Everyone is required to stay home, except for essential needs. When out, protect yourself and those around you by wearing a face covering, staying 6 feet away from others, and washing your hands often. Learn more at cityofberkeley.info/covid19. City offices are closed to the public. Some services are available remotely.

The City of Berkeley Health Officer has ordered all residents to shelter at home, leaving only to receive or provide essential services, starting 12:01 am on Tuesday, March 17. See details of the Order, frequently asked questions, and recommendations from Berkeley Public Health at https://www.cityofberkeley.info/coronavirus.

City Council Live Stream: Please visit https://www.cityofberkeley.info/CalendarEventWebcastMain.aspx

ZAB Live Stream: Please visit http://www.cityofberkeley.info/Clerk/Commissions/Zoning_Adjustment_Board_Meeting_-_Video_Stream.aspx.

The City of Berkeley web site is undergoing scheduled maintenance starting on Friday night, September 13 and ending on Saturday afternoon, September 14. During this time, most web pages should be available, but some resources may become unavailable for short periods of time.

Looking for a live stream of the Zoning Adjustments Board (ZAB) meeting on 5/9/19, at 7:00pm? Please visit https://www.youtube.com/channel/UC1UAnZ8kU8EWllREyOY7rwQ/. The normal viewing methods will not work this time due to a concurrent City Council Special Meeting at the same time.

Looking for a live stream of the Zoning Adjustments Board (ZAB) meeting on 2/28/19, from 6:00 to 11:00 PM? Please visit http://www.cityofberkeley.info/Clerk/Commissions/Zoning_Adjustment_Board_Meeting_-_Video_Stream.aspx. The normal viewing methods will not work this time due to a concurrent City Council Special Meeting at the same date and time.

PG&E is reporting a widespread outage affecting thousands of customers in Berkeley and many City buildings, including the Finance Customer Service Center and the Permit Service Center. Call respective City services for further details, or check the PG&E outage page. Power is expected to return by 12:45pm. Traffic lights that are not working should be treated as a four-way stop sign.

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Berkeley was the first U.S. city to become a sanctuary city, passing a resolution in 1971, to protect sailors resisting the Vietnam War. One of the pioneers of this movement was Gus Schultz, pastor at Universal Lutheran Chapel in Berkeley, who was approached by Bob Fitch, who organized San Diego churches to support conscientious objectors. Together, they drafted an initiative that forbade city employees from assisting in the enforcement of federal law, inspiring later generations of sanctuary movement activists.

In January 2017, as attacks on the undocumented immigrant community rose, the City of Berkeley reaffirmed its status as a sanctuary city.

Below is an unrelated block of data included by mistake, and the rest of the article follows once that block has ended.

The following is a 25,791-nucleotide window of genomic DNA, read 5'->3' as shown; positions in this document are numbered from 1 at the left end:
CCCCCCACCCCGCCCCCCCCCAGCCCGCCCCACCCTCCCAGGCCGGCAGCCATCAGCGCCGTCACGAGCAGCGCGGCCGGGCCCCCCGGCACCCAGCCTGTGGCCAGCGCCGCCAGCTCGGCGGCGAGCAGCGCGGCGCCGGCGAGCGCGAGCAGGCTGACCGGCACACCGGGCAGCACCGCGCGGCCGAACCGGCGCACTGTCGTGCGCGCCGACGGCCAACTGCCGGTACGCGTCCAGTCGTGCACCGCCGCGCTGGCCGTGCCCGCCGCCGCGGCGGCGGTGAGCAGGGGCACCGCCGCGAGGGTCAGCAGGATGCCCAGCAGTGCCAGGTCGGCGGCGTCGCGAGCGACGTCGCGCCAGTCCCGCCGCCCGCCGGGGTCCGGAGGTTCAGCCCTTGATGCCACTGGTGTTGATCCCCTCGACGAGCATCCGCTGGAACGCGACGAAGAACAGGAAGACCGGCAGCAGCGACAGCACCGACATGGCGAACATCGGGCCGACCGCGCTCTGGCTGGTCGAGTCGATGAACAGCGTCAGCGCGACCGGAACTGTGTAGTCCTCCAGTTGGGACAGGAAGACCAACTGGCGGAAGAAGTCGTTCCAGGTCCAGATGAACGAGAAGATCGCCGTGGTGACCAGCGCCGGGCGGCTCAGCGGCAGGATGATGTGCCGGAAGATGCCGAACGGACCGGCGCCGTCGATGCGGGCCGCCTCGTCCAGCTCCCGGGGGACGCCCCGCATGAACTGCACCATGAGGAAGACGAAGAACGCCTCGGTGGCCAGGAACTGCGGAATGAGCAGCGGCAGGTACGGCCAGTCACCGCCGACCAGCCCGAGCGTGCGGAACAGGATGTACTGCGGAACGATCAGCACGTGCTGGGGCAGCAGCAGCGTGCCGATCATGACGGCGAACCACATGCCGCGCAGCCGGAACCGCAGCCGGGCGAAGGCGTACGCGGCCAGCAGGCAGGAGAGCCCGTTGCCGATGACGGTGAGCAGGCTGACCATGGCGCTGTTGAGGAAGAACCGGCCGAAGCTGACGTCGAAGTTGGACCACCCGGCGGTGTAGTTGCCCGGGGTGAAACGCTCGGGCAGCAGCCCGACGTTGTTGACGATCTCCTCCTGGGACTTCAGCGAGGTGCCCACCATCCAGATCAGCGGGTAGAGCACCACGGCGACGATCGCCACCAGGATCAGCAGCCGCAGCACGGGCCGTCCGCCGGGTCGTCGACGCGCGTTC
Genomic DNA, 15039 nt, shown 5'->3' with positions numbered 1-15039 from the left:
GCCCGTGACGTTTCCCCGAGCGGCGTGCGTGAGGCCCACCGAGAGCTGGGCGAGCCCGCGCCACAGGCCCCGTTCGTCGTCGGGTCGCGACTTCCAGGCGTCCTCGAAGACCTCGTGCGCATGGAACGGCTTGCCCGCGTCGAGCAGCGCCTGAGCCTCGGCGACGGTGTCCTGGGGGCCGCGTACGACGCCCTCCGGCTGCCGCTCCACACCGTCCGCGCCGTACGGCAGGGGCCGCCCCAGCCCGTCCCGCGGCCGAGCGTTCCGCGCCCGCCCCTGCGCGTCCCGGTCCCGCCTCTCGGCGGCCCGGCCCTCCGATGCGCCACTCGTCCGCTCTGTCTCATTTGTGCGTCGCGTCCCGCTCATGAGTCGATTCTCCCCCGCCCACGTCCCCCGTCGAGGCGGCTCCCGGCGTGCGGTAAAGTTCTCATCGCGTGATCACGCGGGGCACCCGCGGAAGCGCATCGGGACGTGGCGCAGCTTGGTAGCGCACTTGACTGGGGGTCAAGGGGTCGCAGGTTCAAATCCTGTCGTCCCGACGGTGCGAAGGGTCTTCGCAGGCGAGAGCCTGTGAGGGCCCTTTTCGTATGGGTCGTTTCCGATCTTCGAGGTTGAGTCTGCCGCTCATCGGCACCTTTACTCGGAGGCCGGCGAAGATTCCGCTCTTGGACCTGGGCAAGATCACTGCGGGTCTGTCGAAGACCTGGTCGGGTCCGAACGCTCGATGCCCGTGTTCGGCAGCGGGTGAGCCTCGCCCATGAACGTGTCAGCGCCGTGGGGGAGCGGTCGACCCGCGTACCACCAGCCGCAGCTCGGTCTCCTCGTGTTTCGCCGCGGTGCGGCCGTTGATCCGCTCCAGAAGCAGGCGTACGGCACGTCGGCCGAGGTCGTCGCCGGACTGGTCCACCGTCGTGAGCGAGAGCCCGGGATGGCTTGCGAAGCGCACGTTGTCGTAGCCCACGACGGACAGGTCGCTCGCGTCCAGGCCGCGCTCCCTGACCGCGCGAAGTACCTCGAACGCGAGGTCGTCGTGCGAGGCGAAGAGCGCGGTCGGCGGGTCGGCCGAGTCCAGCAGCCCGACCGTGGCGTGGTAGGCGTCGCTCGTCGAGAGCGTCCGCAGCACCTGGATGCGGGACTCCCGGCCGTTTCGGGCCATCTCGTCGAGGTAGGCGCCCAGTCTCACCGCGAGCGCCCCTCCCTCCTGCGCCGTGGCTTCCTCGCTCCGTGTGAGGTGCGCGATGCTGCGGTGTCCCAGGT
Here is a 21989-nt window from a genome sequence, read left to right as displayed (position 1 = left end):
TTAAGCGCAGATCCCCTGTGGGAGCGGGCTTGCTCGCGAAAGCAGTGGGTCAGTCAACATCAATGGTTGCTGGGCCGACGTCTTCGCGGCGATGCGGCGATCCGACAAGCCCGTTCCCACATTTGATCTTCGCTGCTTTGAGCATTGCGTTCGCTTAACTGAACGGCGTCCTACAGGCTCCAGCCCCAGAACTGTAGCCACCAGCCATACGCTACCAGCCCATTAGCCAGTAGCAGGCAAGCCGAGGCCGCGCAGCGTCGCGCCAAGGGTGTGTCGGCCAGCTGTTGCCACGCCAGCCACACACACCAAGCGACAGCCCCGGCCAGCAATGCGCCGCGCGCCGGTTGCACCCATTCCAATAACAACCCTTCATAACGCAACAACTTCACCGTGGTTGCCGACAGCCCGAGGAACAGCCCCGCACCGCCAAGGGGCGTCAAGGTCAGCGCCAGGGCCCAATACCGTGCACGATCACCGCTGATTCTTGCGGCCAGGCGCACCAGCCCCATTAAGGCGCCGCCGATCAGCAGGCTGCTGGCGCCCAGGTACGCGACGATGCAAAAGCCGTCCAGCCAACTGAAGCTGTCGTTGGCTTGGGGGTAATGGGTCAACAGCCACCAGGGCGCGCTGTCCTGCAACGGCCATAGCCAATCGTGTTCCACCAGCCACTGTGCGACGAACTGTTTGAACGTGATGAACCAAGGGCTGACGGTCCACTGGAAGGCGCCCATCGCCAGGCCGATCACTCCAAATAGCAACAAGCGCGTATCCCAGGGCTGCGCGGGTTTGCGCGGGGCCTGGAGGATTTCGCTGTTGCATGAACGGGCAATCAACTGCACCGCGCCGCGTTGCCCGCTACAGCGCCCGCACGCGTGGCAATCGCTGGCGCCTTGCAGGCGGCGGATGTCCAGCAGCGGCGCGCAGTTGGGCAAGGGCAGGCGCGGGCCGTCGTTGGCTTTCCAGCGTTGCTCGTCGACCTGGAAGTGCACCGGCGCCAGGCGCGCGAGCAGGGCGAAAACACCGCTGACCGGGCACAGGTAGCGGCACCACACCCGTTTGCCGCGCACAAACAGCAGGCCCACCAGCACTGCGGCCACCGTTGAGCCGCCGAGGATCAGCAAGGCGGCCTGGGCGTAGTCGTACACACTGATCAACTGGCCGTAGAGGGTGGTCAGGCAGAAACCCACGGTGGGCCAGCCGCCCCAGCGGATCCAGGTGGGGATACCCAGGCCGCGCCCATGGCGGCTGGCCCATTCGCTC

Since the election of Donald J. Trump, and his focus on deporting undocumented people, including people who have committed no crimes, the number of immigration raids have greatly increased. As a result, many people in our community and throughout the country are feeling scared and powerless. Most of them are law-abiding people who only want to work and take care of their families.

As a sanctuary city, Berkeley has committed to not support, communicate with or submit to the demands of federal Immigration and Customs Enforcement (ICE) officers. Our community believes in protecting all of our residents and letting them know they are safe, regardless of their immigration status.


Know Your Rights

Under our sanctuary policy, all city departments and employees, including the Berkeley Police Department, have agreed to not comply with ICE officers who don't have a valid judicial warrant. We will also not request or provide any information about individuals’ immigration status.

No matter who is our president, everyone living in the Unites States has certain basic rights under the Constitution, including undocumented immigrants.

Click here to learn more about your constitutional rights and available resources.

Please call the Alameda County Immigration Legal & Education Partnership (ACILEP) hotline at (510) 241-4011 if you see or suspect ICE activity.

Additionally, the East Bay Sanctuary Covenant and the East Bay Community Law Center offer “know your rights” education and nonprofit legal services.

Sanctuary City Task Force

Soon after coming into office, Mayor Arreguin formed a Sanctuary City Task Force as a way to develop policies and programs to protect our immigrant and undocumented community.

Members include Centro Legal de la Raza, East Bay Community Law Center, East Bay Sanctuary Covenant, Berkeley Organizing Congregations for Action, Arab Resource and Organizing Center, The Multicultural Institute, Berkeley Unified School District, and many other community partners.

The Mayor’s office also recognizes other community efforts to protect immigrants, including the Alameda County Immigration Legal & Education Partnership, which provides rapid response and legal services to people threatened by ICE.

ACILEP and the San Francisco Bar Association are holding trainings regularly for people who want to become volunteer responders to resist the raids and deportations. 

Through the dedication of these and many other organizations and individuals, our community will remain a safe space.


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